It’s a design that falls in line with many of ODA’s buildings, which often feature a sort of purposeful dissection: Geometric voids carved into the structures to create personal — often outdoor — spaces. The component is clearly seen in a number of ODA’s resi designs — including 100 Norfolk Street, 15 Renwick Street, 275 Fourth Avenue and 510 Driggs Avenue — where outdoor terraces spring from the building’s chiseled negative space. Even the architecture firm’s website plays with this theme: Its loading cursor moves like a self-aware Tetris piece.

The concept at 303 East 44th is among a number of unconventional projects sprouting in Midtown East. SHoP’s “dancing towers” at 626 First Avenue, developed by JDS Development, consist of two bent buildings with copper facades that are connected by a skybridge. SL Green’s One Vanderbilt, designed by Kohn Pedersen Fox’s, will be the first building in the neighborhood to surpass the Chrysler Building’s height. Famously, the design of Macklowe Properties’ and CIM Group’s 432 Park Avenue was inspired by a trash basket.

Benjamin Stavrach, director of leasing and property management at Triangle Assets, the building’s developer, said construction will likely begin in either April or May. Triangle bought the site in 2008 for $10.1 million.

Rendering of terrace up close (inset: Eran Chen)

Rendering of terrace up close (inset: Eran Chen)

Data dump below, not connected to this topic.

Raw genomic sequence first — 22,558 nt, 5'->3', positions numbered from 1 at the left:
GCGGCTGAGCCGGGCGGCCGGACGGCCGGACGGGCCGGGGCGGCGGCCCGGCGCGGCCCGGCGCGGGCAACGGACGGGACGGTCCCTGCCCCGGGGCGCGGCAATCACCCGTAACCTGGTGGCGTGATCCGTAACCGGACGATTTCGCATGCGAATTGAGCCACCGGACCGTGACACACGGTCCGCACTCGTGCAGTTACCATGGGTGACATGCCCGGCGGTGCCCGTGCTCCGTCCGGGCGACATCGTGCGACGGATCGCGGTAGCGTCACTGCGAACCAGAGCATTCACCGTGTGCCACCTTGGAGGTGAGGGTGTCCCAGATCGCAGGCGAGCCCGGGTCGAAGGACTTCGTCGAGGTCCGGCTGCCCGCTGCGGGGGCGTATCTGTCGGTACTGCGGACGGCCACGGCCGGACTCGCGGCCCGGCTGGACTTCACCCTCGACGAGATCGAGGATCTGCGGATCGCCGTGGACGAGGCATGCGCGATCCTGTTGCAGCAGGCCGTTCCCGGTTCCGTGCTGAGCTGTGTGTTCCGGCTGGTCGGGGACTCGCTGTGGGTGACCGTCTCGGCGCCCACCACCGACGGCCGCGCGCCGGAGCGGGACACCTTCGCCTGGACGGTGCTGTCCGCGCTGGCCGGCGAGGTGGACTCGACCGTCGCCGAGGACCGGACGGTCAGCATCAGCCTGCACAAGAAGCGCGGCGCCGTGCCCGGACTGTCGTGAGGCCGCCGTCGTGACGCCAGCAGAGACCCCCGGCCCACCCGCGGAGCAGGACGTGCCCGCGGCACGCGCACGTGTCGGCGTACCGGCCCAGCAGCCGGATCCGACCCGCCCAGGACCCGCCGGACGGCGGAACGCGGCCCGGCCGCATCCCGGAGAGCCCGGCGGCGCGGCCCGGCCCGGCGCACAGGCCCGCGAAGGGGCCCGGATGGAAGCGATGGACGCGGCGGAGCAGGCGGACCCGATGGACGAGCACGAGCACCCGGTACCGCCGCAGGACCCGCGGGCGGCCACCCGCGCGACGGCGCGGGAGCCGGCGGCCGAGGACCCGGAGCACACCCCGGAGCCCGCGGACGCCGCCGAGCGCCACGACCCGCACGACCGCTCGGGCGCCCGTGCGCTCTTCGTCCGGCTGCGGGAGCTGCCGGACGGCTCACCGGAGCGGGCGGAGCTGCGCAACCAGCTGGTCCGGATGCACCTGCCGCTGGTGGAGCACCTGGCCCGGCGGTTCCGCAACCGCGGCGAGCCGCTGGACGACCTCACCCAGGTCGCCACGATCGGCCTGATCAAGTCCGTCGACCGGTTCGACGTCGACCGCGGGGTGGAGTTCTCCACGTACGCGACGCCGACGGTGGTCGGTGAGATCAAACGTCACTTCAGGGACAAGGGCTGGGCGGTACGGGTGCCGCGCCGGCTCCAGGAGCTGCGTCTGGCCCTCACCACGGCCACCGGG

Though the ODA’s design will turns heads, Chen doesn’t think it will be out of sync with its neighbors, which include the United Nations and the Chrysler Building. He said the building’s design is “contextual,” in that it embodies its purpose as a residential building. The gaps not only provide outdoor space, but they also lessen the wind load impacting the building, something that other skinny skyscrapers accomplish with unused gaps throughout. Chen also said that private gardens will soon be an expected amenity.

“There’s going to be a time in New York City where living without a substantial outdoor space is just going to be unacceptable. It’s going to be like living in the suburbs without a backyard,” Chen said. “All these towers that don’t have them are going to lose their value.”

Unlike some other high-end buildings, there’s a certain honesty innate in 303 East’s segmented design, Chen said.

“You always look at this kind of tower and think they’re occupied by really rich people, and you say to yourself ‘How many people actually live here?’ There’s no way to know, but here you can really count them,” he joked. “Don’t you think it’s great? Literally you can sit down and say, there’s [11] bastards that actually have the gardens that I don’t have.”

- See more at:

Renderings of 303 East 44th Street show a slender glass tower whose floors are separated by 16-foot gaps and supported by elegantly sculpted concrete beams.

Source: 303 East 44th Street | Eran Chen | Architecture Design NYC

As Desire for Pricey Apartments Wane, Developers Split Full-Floor Condos at 432 Park Ave. Into Two - Crain's